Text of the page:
|Boy, were we wrong about the weather!|
Author: Kudlinski, Kathleen V.
Examines what is known about weather--storms, predictions, climate, and other characteristics--and how different the facts are from what scientists, from ancient Sumerians to the recent past, believed to be true.
|Accelerated Reader Information:|
Interest Level: LG
Reading Level: 4.40
Points: .5 Quiz: 178730
School Library Journal (05/01/15)
The Bulletin of the Center for Children's Books (00/10/15)
The Hornbook (00/07/15)
Full Text Reviews:
School Library Journal - 05/01/2015 Gr 2–4—Following the pattern established in earlier titles, Kudlinski uses the refrain "Boy were we wrong…" to contrast weather misconceptions throughout history with modern-day understandings. She explores the meaning of terms such as meteorology and hurricane, which originated from ancient beliefs and misguided theories, and she explains that some myths and legends contained elements of truth. Accessible information is presented concisely, and the clever, humorous tone of the text complements Serra's lively, engaging cartoon illustrations. There is plenty here to inspire even the youngest readers to seek out more material about the subject. The author encourages kids to become involved with tackling global warming and to see themselves as potential scientists. VERDICT A valuable resource for report writing and pleasure reading alike.—Gloria Koster, West School, New Canaan, CT - Copyright 2015 Publishers Weekly, Library Journal and/or School Library Journal used with permission.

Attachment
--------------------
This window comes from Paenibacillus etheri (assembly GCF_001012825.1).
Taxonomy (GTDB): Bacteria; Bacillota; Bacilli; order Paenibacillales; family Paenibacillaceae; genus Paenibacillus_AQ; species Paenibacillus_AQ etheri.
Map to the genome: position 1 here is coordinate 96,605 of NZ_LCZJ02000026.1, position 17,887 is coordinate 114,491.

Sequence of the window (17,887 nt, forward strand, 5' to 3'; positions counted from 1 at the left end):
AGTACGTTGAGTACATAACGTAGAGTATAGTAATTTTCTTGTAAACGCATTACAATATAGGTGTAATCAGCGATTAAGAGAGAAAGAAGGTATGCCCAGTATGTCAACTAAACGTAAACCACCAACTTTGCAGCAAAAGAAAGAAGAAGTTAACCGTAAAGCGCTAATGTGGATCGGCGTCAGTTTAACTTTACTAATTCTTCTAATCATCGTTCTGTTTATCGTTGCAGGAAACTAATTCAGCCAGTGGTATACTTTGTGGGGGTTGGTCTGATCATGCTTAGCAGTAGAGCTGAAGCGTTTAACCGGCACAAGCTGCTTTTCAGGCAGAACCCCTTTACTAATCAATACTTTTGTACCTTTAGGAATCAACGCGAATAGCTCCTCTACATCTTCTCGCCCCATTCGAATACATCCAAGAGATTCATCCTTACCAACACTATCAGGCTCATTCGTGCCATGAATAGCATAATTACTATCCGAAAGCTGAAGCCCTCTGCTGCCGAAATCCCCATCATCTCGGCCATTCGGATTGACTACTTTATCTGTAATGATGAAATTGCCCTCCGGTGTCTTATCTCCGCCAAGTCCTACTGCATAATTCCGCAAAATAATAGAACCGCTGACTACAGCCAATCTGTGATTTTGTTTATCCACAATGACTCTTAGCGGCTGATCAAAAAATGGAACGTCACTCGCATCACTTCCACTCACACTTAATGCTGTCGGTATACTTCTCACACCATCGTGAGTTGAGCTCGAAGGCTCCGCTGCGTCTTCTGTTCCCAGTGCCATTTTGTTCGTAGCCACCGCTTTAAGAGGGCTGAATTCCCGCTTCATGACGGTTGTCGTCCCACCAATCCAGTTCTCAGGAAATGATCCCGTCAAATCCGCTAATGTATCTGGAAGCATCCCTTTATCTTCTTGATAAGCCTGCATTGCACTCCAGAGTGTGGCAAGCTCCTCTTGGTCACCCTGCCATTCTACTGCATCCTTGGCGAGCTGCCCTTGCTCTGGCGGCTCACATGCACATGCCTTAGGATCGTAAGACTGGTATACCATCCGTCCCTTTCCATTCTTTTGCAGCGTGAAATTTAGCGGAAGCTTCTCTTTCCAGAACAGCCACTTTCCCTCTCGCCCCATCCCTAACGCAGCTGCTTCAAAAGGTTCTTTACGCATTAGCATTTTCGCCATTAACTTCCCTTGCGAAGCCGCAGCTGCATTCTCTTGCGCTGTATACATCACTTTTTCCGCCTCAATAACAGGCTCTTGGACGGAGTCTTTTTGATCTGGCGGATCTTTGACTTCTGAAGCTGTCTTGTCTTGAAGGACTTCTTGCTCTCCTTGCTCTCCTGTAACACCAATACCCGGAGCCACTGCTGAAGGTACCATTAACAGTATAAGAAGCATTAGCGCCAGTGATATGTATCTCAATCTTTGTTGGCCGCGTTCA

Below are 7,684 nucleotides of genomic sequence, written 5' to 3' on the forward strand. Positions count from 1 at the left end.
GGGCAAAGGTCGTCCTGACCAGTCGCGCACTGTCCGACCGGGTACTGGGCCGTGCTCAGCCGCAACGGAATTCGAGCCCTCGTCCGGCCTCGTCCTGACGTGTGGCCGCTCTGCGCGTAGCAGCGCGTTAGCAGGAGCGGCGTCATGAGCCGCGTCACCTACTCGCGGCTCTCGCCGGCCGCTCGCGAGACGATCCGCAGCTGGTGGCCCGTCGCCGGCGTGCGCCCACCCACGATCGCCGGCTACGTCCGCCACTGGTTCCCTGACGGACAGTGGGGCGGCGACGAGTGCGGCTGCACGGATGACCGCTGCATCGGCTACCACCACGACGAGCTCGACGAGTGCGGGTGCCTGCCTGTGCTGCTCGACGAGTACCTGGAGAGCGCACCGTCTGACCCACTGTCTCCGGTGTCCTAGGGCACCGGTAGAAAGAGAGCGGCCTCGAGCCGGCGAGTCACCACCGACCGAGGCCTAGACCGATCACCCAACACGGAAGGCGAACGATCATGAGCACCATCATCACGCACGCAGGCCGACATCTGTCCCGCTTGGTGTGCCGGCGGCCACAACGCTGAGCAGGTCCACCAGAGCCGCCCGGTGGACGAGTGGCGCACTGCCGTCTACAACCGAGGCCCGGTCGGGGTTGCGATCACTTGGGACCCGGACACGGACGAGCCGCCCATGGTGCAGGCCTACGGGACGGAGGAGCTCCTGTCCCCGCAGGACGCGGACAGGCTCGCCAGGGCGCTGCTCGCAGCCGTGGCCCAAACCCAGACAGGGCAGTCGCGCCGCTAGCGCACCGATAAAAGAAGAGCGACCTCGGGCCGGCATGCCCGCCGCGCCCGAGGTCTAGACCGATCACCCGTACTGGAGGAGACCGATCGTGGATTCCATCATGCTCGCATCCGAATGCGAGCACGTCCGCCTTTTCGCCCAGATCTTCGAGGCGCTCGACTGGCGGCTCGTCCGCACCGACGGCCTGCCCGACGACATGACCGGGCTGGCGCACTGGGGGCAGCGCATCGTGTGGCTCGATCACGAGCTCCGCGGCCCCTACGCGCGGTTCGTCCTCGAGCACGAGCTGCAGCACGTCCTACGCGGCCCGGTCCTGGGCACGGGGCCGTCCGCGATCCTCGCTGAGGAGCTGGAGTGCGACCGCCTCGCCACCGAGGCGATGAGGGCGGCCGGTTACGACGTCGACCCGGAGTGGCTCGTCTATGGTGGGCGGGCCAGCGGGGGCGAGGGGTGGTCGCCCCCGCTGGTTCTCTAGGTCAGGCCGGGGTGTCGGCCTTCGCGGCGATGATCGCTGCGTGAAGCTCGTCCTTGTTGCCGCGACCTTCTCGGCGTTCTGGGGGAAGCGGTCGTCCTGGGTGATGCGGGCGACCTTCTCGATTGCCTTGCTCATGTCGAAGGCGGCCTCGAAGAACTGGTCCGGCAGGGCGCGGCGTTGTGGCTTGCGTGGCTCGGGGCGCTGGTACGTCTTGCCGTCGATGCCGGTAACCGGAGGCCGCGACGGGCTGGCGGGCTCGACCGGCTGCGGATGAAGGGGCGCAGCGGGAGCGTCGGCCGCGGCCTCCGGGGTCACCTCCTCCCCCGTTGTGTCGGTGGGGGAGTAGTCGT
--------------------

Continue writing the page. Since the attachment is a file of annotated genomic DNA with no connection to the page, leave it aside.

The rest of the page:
Booklist - 07/01/2015 As Kudlinski showed children in Boy, Were We Wrong about Dinosaurs! (2005) and Boy, Were We Wrong about the Solar System! (2008), science is a process rather than a fixed body of knowledge. The most recent volume in the series looks at changes in ideas about weather and climate. According to Kudlinski, the ancient Greeks thought that the weather was determined by earth, air, wind, and fire, but scientists now explain that weather is affected by the sun’s heat, the Earth’s spin and tilt, and many other factors. And while today’s instruments and knowledge help with weather prediction, climate change has added a new degree of uncertainty. The clearly written text moves along at a good pace. While the colorful digital illustrations can seem busy, many offer visually interesting perspectives. With its unusual slant on the topic, this picture book would be an intriguing supplementary title for classroom units on the weather. And if kids come to the conclusion that experts can be wrong, well, a bit of skepticism is a useful thing. - Copyright 2015 Booklist.